This section is from "The Horticulturist, And Journal Of Rural Art And Rural Taste", by P. Barry, A. J. Downing, J. Jay Smith, Peter B. Mead, F. W. Woodward, Henry T. Williams. Also available from Amazon: Horticulturist and Journal of Rural Art and Rural Taste.
Beds or borders where verbenas have been growing this season, if covered slightly with straw at the close of the season, and left until the spring vegetation is strong, will be found with qualities of young verbena plants, a part of which can be removed, and the rest will grow and supply blooms almost as early as plants taken from the green-house. In this way, while you may not have all superior flowers, yet if the plants this season are of good varieties, the chances are that a large proportion of the seedlings will be good. Portulacca and Annual Phlox beds managed in the same way also supply an abundance of plants free of cost, so that the poorest person who has six feet of flower-bed around his house need never be without flowers in summer to educate and refine the tastes of his children and contribute to his own enjoyment.
The Lydia Grape, Mr Elliott writes us he has examined this season in Professor Kirtland's grounds with even larger bunches and berries and more compact than it has ever been figured. The vine, he says, stands in a piece of ground that has been highly manured, and hence the evidence is that the variety needs a rich soil to bring out its excellence.
The Miles Grape, which our valued friend Charles Downing has spoken of as a fine early sort, one of our correspondents writes us does not color up any earlier than the Hartford, and is not ripe as soon, while the fruit being small and the bunch short, it will not readily sell in market.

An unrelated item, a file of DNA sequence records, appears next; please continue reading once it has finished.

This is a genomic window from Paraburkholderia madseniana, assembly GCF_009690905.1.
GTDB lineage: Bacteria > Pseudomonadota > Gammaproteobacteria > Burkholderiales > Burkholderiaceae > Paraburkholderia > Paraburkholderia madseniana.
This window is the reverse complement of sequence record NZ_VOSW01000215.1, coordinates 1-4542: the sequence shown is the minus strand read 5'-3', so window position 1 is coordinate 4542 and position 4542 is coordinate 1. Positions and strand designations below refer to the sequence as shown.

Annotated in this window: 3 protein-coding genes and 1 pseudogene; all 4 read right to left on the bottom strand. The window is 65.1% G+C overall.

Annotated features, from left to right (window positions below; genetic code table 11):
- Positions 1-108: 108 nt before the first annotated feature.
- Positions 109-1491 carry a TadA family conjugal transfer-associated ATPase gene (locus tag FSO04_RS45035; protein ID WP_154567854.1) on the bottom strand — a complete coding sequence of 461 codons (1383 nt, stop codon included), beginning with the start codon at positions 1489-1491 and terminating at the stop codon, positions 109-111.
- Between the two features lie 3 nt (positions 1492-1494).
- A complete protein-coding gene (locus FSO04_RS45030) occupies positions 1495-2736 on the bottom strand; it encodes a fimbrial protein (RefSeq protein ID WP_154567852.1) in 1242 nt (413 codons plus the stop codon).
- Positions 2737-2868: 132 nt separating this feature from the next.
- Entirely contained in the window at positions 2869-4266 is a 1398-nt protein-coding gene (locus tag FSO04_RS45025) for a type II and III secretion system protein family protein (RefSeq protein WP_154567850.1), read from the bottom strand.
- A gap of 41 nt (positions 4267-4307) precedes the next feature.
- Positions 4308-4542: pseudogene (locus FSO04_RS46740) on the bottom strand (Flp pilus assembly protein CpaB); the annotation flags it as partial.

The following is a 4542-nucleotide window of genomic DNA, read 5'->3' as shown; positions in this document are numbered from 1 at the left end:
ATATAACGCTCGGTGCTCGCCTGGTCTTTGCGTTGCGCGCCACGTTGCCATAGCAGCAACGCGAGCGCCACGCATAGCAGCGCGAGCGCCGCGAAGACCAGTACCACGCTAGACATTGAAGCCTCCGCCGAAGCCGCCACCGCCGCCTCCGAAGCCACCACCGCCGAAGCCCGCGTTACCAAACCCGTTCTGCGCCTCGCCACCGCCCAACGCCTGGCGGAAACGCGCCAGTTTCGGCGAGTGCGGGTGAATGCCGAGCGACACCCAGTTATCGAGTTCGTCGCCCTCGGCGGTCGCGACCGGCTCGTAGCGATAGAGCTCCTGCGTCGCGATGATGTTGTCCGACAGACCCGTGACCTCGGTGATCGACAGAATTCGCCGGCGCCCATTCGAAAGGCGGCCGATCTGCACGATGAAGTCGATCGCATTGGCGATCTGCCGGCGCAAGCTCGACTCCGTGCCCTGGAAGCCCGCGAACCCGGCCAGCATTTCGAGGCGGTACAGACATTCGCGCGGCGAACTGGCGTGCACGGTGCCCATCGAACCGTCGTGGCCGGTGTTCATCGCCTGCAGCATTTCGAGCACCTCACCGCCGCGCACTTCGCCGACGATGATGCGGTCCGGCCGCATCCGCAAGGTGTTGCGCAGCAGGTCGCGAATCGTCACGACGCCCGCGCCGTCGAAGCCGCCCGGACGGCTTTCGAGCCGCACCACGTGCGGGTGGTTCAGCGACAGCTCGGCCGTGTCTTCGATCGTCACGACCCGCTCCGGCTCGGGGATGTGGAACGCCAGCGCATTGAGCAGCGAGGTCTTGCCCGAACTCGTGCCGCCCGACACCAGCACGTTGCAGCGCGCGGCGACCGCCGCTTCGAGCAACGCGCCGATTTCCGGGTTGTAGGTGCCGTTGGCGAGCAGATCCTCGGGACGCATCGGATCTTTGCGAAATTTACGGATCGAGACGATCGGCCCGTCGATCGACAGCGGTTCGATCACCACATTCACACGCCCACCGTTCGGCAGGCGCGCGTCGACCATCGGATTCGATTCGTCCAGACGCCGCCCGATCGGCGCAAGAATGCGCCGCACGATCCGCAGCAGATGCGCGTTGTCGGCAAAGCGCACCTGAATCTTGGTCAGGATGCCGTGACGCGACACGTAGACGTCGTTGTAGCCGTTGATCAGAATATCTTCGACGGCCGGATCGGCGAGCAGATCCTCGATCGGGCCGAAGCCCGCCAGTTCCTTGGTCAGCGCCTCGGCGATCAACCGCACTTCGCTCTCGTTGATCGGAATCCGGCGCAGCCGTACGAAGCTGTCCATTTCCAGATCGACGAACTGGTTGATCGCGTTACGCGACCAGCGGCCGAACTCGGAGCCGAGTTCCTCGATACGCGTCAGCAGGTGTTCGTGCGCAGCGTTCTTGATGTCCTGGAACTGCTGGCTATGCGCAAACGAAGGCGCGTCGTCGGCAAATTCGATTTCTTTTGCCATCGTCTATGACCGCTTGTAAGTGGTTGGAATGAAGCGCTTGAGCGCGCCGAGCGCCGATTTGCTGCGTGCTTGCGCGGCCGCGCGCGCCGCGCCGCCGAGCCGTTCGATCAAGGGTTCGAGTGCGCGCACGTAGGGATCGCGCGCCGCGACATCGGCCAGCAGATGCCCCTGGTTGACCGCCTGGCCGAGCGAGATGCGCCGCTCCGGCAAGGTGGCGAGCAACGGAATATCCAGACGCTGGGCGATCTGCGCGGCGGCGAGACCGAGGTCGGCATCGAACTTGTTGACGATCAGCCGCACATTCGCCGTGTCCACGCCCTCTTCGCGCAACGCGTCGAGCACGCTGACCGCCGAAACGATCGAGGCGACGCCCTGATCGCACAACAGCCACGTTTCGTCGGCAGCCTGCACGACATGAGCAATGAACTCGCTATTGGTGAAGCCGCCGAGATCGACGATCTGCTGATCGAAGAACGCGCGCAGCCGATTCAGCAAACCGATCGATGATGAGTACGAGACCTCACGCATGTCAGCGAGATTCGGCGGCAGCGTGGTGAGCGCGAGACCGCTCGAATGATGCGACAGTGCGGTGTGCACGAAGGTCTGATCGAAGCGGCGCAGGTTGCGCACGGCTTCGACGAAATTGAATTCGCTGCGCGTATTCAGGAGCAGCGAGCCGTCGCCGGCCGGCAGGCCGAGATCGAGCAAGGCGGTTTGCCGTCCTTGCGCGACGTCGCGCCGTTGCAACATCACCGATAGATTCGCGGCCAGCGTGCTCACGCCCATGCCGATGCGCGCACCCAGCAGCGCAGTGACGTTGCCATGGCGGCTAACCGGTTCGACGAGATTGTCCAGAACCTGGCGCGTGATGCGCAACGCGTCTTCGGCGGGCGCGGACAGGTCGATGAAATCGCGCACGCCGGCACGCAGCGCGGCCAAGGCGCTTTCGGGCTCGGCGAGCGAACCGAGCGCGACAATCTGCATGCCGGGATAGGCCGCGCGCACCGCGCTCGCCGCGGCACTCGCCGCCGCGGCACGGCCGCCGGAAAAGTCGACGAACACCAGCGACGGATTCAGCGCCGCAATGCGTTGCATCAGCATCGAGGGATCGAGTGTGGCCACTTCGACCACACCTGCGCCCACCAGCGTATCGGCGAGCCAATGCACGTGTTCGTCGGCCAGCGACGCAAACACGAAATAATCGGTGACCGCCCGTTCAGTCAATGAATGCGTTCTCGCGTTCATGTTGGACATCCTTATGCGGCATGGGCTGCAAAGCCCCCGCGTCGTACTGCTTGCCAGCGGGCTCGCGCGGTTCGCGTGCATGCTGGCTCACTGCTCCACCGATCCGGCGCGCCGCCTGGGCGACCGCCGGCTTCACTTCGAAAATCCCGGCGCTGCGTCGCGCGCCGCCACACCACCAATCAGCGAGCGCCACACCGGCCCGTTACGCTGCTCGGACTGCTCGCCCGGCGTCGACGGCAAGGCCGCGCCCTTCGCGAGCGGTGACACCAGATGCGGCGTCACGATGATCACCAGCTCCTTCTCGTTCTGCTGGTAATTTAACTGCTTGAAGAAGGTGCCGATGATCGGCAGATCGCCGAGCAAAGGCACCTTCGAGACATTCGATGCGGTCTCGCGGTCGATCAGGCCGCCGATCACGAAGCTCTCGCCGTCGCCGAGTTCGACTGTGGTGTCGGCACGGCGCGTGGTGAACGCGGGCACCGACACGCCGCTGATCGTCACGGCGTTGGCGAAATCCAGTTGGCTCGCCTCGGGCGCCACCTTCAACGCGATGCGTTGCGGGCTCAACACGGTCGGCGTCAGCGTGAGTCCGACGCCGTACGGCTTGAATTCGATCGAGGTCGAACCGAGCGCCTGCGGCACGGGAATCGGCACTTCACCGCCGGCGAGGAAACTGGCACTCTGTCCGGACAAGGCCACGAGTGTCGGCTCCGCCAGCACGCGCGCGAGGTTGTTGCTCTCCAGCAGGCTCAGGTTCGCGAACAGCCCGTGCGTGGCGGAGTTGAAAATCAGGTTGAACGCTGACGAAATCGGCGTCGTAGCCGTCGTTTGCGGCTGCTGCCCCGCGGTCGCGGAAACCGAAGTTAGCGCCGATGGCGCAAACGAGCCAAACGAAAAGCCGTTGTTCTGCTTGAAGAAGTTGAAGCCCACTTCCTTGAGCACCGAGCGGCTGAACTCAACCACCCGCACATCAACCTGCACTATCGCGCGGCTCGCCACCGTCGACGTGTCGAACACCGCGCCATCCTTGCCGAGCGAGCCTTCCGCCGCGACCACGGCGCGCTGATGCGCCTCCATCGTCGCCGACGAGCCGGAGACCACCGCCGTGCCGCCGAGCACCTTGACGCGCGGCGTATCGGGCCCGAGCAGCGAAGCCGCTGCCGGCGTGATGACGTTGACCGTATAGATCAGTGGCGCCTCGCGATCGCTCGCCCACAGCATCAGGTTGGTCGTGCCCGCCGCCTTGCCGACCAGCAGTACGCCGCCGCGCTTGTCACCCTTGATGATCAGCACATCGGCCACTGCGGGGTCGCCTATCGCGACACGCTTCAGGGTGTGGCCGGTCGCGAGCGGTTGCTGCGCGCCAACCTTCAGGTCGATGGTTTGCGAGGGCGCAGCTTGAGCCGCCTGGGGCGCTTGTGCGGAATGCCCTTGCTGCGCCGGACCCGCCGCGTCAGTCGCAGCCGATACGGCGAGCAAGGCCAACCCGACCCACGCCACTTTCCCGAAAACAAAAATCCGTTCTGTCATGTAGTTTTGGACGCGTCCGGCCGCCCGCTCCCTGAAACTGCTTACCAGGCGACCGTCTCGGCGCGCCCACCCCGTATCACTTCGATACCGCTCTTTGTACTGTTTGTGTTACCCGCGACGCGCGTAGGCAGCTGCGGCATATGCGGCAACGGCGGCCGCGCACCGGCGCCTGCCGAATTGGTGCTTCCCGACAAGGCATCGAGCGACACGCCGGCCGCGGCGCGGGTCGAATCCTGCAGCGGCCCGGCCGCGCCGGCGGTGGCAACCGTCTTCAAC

Green-houses should be kept as cool as may be consistent with retaining the plants in bloom. Many houses are ruined for the winter by too strong heat in the first of the season.
Hardy Perpetual Hoses are benefited by transplanting this fall, even if returned to the same bed. Take them up, prune tops and roots, dig the ground deep, placing a good layer of half-rotted manure or old turfs at bottom, and replant; then cover the surface two or three inches with well-rotted compost or manure.
A very popular apple at the West is Utter's Large Red, in size larger than medium, a constant and prolific bearer, hardy, and quality first-rate; season from November to March. If any of your Eastern pomologists wish to test the variety, I will send cions next winter. T. D. P.
Hoses for window blooming should be potted in good rich soil, cut back freely, then kept in cool frames for a time before bringing into the room for winter.
Hyacinths for winter blooming should now be potted.
Camellias require to be syringed occasionally in good weather and the soil top-dressed. -Raspberries, Blackberries, Dwarf Pears, and other plants or trees with small surface-roots, should have the earth turned up toward them in the autumn. A light one-horse plow, taking first a shallow furrow and turning it toward the trees, then making the next furrow deeper, and so on deepening as we extend the distance from the tree, we have found a good practice. Where the raspberries have to be covered for the winter, it is requisite to first bend them down and confine them by a spadeful of earth. It is rapidly done, and pays pecuniarily in the crop next season.
Clean up the lawn and roads, paths, etc., this month, raking and gathering the leaves into a heap for use in forming hotbeds next spring. Rake and roll the walks so that they present a neat, firm, and clean appearance.
Hardy Shrubs may be pruned this month, and especially should all dry or dead branches be pruned out, so as to give a neat, clean appearance during winter. Top-dress with good rotten compost, and dig it in lightly with the spading-fork.
Pits or Frames for winter stowing of plants should be ready. Make them two to three feet deep, and when they are well drained, place the pots in leaf-mold from the woods, give air freely and shade from hot sun; when severe weather sets in, have ready a quantity of straw, old hay, etc., for spreading over the sash.